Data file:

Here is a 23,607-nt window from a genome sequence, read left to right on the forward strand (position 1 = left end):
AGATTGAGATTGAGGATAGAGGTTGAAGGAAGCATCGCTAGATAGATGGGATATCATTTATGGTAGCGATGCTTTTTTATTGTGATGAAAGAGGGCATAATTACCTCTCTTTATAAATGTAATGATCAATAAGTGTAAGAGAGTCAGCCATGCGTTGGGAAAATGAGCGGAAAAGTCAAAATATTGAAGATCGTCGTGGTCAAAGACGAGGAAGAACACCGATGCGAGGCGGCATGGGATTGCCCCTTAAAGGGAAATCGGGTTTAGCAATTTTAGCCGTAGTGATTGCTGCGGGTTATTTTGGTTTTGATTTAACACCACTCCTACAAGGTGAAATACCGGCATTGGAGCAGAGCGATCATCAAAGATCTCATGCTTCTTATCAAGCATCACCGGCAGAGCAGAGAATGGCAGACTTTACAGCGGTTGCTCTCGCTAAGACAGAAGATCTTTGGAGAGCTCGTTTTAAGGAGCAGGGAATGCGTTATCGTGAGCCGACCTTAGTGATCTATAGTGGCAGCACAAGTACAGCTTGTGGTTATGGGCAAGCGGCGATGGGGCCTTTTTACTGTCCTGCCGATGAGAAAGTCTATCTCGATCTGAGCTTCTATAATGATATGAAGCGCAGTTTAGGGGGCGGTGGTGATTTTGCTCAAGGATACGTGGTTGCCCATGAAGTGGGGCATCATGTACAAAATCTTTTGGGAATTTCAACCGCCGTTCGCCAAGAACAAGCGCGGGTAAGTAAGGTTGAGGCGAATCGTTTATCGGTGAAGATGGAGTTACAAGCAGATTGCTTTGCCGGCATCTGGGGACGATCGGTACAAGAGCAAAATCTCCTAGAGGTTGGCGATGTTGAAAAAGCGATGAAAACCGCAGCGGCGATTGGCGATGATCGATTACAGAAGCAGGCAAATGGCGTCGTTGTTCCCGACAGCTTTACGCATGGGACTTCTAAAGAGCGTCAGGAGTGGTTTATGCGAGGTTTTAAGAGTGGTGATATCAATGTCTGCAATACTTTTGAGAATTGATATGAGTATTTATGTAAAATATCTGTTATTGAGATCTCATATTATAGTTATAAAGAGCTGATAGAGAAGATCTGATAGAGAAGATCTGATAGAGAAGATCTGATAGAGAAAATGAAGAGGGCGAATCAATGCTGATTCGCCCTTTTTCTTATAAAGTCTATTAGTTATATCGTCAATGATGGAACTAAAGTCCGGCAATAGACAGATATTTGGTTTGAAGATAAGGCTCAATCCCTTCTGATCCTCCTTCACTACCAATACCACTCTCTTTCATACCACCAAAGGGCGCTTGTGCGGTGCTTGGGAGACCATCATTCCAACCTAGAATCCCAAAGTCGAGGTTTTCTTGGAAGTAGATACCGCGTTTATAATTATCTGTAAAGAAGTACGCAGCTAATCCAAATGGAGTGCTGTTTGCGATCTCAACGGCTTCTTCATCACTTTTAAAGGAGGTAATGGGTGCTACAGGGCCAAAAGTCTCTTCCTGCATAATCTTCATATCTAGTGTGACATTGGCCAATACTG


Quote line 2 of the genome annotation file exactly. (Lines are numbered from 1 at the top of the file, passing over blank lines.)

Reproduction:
AGATTGAGATTGAGGATAGAGGTTGAAGGAAGCATCGCTAGATAGATGGGATATCATTTATGGTAGCGATGCTTTTTTATTGTGATGAAAGAGGGCATAATTACCTCTCTTTATAAATGTAATGATCAATAAGTGTAAGAGAGTCAGCCATGCGTTGGGAAAATGAGCGGAAAAGTCAAAATATTGAAGATCGTCGTGGTCAAAGACGAGGAAGAACACCGATGCGAGGCGGCATGGGATTGCCCCTTAAAGGGAAATCGGGTTTAGCAATTTTAGCCGTAGTGATTGCTGCGGGTTATTTTGGTTTTGATTTAACACCACTCCTACAAGGTGAAATACCGGCATTGGAGCAGAGCGATCATCAAAGATCTCATGCTTCTTATCAAGCATCACCGGCAGAGCAGAGAATGGCAGACTTTACAGCGGTTGCTCTCGCTAAGACAGAAGATCTTTGGAGAGCTCGTTTTAAGGAGCAGGGAATGCGTTATCGTGAGCCGACCTTAGTGATCTATAGTGGCAGCACAAGTACAGCTTGTGGTTATGGGCAAGCGGCGATGGGGCCTTTTTACTGTCCTGCCGATGAGAAAGTCTATCTCGATCTGAGCTTCTATAATGATATGAAGCGCAGTTTAGGGGGCGGTGGTGATTTTGCTCAAGGATACGTGGTTGCCCATGAAGTGGGGCATCATGTACAAAATCTTTTGGGAATTTCAACCGCCGTTCGCCAAGAACAAGCGCGGGTAAGTAAGGTTGAGGCGAATCGTTTATCGGTGAAGATGGAGTTACAAGCAGATTGCTTTGCCGGCATCTGGGGACGATCGGTACAAGAGCAAAATCTCCTAGAGGTTGGCGATGTTGAAAAAGCGATGAAAACCGCAGCGGCGATTGGCGATGATCGATTACAGAAGCAGGCAAATGGCGTCGTTGTTCCCGACAGCTTTACGCATGGGACTTCTAAAGAGCGTCAGGAGTGGTTTATGCGAGGTTTTAAGAGTGGTGATATCAATGTCTGCAATACTTTTGAGAATTGATATGAGTATTTATGTAAAATATCTGTTATTGAGATCTCATATTATAGTTATAAAGAGCTGATAGAGAAGATCTGATAGAGAAGATCTGATAGAGAAGATCTGATAGAGAAAATGAAGAGGGCGAATCAATGCTGATTCGCCCTTTTTCTTATAAAGTCTATTAGTTATATCGTCAATGATGGAACTAAAGTCCGGCAATAGACAGATATTTGGTTTGAAGATAAGGCTCAATCCCTTCTGATCCTCCTTCACTACCAATACCACTCTCTTTCATACCACCAAAGGGCGCTTGTGCGGTGCTTGGGAGACCATCATTCCAACCTAGAATCCCAAAGTCGAGGTTTTCTTGGAAGTAGATACCGCGTTTATAATTATCTGTAAAGAAGTACGCAGCTAATCCAAATGGAGTGCTGTTTGCGATCTCAACGGCTTCTTCATCACTTTTAAAGGAGGTAATGGGTGCTACAGGGCCAAAAGTCTCTTCCTGCATAATCTTCATATCTAGTGTGACATTGGCCAATACTG